Psychiatrist Robert Waldinger is the director of the Harvard Study of Adult Development, one of the longest and most complete studies of adult life ever conducted. Waldinger described some of the secrets to happiness revealed by the study in a recent TED talk.
The study followed two cohorts of white men for 75 years, starting in 1938:
- 268 Harvard sophomores as part of the "Grant Study" led by Harvard psychiatrist George Vaillant
- 456 12- to 16-year-old boys who grew up in inner-city Boston as part of the "Glueck Study" led by Harvard Law School professor Sheldon Glueck
The researchers surveyed the men about their lives (including the quality of their marriages, job satisfaction, and social activities) every two years and monitored their physical health (including chest X-rays, blood tests, urine tests, and echocardiograms) every five years.
They came away with one major finding: Good relationships keep us happier and healthier.
In his TED Talk, Waldinger pointed out three key lessons about happiness:
1. Close relationships
The men in both groups of the Harvard study who reported being closer to their family, friends, or community tended to be happier and healthier than their less social counterparts. They also tended to live longer. By comparison, people who said they were lonelier reported feeling less happy. They also had worse physical and mental health, as defined above.
A 2014 review of dozens of studies published in the journal Social and Personality Psychology Compass suggests that loneliness can get in the way of mental functioning, sleep, and well-being, which in turn increases the risk of illness and death.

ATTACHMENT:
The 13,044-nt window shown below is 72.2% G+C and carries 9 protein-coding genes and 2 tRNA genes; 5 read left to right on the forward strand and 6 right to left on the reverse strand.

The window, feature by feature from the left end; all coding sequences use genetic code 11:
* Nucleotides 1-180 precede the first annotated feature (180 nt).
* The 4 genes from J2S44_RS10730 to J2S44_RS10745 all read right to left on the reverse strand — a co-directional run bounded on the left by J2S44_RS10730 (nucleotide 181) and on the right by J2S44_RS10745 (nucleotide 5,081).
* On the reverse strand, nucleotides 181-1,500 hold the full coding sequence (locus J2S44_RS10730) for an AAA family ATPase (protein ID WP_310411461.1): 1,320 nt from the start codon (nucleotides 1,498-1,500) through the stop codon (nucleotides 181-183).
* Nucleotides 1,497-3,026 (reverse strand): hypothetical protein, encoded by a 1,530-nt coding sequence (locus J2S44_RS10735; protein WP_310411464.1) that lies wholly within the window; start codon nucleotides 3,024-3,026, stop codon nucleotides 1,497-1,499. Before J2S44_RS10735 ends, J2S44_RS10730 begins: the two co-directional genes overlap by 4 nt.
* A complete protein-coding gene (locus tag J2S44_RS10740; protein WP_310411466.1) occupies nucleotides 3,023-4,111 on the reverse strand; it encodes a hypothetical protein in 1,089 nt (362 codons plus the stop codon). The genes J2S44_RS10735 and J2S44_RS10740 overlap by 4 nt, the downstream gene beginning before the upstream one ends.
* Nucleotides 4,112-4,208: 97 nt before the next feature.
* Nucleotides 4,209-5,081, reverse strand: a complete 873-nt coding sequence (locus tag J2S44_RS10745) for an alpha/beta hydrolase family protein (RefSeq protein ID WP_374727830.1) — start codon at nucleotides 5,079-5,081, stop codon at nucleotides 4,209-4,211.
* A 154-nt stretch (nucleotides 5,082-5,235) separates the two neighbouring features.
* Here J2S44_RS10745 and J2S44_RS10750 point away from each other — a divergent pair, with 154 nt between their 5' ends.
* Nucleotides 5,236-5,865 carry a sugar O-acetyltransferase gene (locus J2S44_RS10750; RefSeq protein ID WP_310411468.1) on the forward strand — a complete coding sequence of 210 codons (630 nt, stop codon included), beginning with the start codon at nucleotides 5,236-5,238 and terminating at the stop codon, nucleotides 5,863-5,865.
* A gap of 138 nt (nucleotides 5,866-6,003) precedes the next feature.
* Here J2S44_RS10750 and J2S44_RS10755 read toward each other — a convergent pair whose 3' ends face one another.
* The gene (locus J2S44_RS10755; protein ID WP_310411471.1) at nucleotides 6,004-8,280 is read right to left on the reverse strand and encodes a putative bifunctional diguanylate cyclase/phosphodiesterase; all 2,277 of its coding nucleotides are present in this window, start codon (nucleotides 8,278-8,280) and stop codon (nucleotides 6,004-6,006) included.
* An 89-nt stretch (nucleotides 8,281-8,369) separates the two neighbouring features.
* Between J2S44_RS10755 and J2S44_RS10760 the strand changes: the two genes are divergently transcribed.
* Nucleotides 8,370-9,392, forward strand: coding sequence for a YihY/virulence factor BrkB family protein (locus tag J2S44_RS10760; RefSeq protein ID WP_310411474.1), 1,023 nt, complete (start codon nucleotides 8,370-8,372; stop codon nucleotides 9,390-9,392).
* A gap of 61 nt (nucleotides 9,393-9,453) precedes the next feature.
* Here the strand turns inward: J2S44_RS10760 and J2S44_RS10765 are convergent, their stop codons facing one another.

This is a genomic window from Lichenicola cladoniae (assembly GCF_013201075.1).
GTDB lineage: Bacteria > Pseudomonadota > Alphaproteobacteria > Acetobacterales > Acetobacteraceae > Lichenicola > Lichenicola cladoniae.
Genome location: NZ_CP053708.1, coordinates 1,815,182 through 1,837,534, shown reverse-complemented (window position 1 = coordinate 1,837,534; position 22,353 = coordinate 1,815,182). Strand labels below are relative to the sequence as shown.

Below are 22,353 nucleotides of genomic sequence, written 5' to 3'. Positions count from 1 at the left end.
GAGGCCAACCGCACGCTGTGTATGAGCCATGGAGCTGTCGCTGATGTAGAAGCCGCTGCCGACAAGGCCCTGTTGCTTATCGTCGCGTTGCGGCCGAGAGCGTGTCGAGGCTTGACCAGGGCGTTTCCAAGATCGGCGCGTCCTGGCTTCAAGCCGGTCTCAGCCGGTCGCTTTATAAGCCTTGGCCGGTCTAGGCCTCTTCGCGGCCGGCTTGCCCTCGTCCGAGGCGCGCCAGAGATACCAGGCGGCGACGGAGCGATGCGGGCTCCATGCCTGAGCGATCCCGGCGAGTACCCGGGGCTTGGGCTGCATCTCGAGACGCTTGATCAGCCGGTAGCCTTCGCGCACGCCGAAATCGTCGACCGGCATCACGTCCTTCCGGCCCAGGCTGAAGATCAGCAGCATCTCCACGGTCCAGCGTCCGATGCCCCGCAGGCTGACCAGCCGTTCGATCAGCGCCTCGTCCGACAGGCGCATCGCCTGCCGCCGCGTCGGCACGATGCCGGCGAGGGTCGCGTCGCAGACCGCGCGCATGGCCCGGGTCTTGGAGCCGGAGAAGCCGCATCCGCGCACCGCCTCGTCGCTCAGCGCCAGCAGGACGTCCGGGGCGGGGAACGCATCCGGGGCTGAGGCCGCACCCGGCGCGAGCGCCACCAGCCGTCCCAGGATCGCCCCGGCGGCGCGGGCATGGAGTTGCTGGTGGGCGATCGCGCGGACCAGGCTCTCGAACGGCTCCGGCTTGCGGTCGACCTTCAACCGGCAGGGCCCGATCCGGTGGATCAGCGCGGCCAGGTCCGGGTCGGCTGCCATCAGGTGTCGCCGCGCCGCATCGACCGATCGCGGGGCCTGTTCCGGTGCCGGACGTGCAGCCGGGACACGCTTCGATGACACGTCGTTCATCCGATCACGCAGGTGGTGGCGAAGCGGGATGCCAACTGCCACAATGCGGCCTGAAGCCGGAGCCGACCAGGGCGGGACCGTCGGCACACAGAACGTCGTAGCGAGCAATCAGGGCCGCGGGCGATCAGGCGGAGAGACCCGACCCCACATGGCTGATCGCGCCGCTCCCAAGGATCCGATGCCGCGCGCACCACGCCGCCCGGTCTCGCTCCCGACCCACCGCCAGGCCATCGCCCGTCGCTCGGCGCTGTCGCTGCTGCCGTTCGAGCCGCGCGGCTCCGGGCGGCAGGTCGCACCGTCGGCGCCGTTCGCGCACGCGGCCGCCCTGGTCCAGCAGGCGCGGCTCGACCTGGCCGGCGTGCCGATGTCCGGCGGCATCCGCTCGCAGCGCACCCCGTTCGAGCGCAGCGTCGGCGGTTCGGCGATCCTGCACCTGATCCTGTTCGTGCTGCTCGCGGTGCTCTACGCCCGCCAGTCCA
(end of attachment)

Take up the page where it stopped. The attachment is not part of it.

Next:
2. Quality (not quanity) of relationships
It's not just being in a relationship that matters. Married couples who said they argued constantly and had low affection for one another (which study authors defined as "high-conflict marriages") were actually less happy than people who weren't married at all, the Harvard study found.
However, the effect of relationship quality seems to depend somewhat on age. A 2015 study published in the journal Psychology and Aging that followed people for 30 years found that the number of relationships people had was, in fact, more important for people in their 20s, but the quality of relationships had a bigger effect on social and psychological well being when people were in their 30s.
3. Stable, supportive marriages
Being socially connected to others isn't just good for our physical health. It also helps stave off mental decline. People who were married without having divorced, separating, or having "serious problems" until age 50 performed better on memory tests later in life than those who weren't, the Harvard study found.
And other research backs this up. A 2013 study in the journal PLOS ONE found that marriage, among other factors, was linked to a lower risk of mild cognitive impairment and dementia.
All of this suggests that strong relationships are critical to our health.
Society places a lot of emphasis on wealth and "leaning in" to our work, Waldinger said. "But over and over, over these 75 years, our study has shown that the people who fared the best were the people who leaned in to relationships, with family, with friends, with community."
You can watch the full TED talk here.
Absurdly Driven looks at the world of business with a skeptical eye and a firmly rooted tongue in cheek.
Have you made a lot of money this year? You did?
Are you happy now?
Oh, you are?
But maybe you're not. You're not famous, are you?
Oh, you are?
So you're extremely happy then?